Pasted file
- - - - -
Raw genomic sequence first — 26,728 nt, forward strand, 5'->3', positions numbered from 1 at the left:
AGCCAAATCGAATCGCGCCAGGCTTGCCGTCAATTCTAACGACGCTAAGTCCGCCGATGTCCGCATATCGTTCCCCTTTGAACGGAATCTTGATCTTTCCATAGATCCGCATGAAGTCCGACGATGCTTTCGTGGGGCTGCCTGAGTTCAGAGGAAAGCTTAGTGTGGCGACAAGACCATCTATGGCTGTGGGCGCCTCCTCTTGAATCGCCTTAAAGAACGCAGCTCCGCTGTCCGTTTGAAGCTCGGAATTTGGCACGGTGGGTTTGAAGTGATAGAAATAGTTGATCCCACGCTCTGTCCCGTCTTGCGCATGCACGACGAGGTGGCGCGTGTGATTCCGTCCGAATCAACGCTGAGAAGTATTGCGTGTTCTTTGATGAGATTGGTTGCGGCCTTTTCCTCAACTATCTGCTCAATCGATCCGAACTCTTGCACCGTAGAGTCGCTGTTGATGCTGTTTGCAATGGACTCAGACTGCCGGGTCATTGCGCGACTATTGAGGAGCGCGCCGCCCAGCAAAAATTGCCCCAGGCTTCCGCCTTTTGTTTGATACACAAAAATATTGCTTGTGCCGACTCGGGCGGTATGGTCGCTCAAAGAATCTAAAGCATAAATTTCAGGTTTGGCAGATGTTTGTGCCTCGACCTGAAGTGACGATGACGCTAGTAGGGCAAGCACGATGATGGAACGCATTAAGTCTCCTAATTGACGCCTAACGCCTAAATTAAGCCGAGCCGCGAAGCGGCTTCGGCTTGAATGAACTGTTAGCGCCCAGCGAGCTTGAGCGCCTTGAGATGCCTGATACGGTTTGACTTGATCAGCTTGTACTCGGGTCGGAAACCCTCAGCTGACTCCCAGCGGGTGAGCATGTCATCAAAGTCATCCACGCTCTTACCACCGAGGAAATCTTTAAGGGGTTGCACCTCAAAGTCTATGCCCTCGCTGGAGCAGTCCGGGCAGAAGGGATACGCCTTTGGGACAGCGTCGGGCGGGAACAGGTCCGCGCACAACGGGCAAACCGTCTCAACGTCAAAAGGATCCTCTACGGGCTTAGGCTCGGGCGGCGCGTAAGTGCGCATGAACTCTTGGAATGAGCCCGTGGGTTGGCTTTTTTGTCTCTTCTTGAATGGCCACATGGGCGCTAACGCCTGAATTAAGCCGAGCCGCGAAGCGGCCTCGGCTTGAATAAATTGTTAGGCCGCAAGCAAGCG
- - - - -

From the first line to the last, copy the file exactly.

Raw genomic sequence first — 26,728 nt, forward strand, 5'->3', positions numbered from 1 at the left:
AGCCAAATCGAATCGCGCCAGGCTTGCCGTCAATTCTAACGACGCTAAGTCCGCCGATGTCCGCATATCGTTCCCCTTTGAACGGAATCTTGATCTTTCCATAGATCCGCATGAAGTCCGACGATGCTTTCGTGGGGCTGCCTGAGTTCAGAGGAAAGCTTAGTGTGGCGACAAGACCATCTATGGCTGTGGGCGCCTCCTCTTGAATCGCCTTAAAGAACGCAGCTCCGCTGTCCGTTTGAAGCTCGGAATTTGGCACGGTGGGTTTGAAGTGATAGAAATAGTTGATCCCACGCTCTGTCCCGTCTTGCGCATGCACGACGAGGTGGCGCGTGTGATTCCGTCCGAATCAACGCTGAGAAGTATTGCGTGTTCTTTGATGAGATTGGTTGCGGCCTTTTCCTCAACTATCTGCTCAATCGATCCGAACTCTTGCACCGTAGAGTCGCTGTTGATGCTGTTTGCAATGGACTCAGACTGCCGGGTCATTGCGCGACTATTGAGGAGCGCGCCGCCCAGCAAAAATTGCCCCAGGCTTCCGCCTTTTGTTTGATACACAAAAATATTGCTTGTGCCGACTCGGGCGGTATGGTCGCTCAAAGAATCTAAAGCATAAATTTCAGGTTTGGCAGATGTTTGTGCCTCGACCTGAAGTGACGATGACGCTAGTAGGGCAAGCACGATGATGGAACGCATTAAGTCTCCTAATTGACGCCTAACGCCTAAATTAAGCCGAGCCGCGAAGCGGCTTCGGCTTGAATGAACTGTTAGCGCCCAGCGAGCTTGAGCGCCTTGAGATGCCTGATACGGTTTGACTTGATCAGCTTGTACTCGGGTCGGAAACCCTCAGCTGACTCCCAGCGGGTGAGCATGTCATCAAAGTCATCCACGCTCTTACCACCGAGGAAATCTTTAAGGGGTTGCACCTCAAAGTCTATGCCCTCGCTGGAGCAGTCCGGGCAGAAGGGATACGCCTTTGGGACAGCGTCGGGCGGGAACAGGTCCGCGCACAACGGGCAAACCGTCTCAACGTCAAAAGGATCCTCTACGGGCTTAGGCTCGGGCGGCGCGTAAGTGCGCATGAACTCTTGGAATGAGCCCGTGGGTTGGCTTTTTTGTCTCTTCTTGAATGGCCACATGGGCGCTAACGCCTGAATTAAGCCGAGCCGCGAAGCGGCCTCGGCTTGAATAAATTGTTAGGCCGCAAGCAAGCG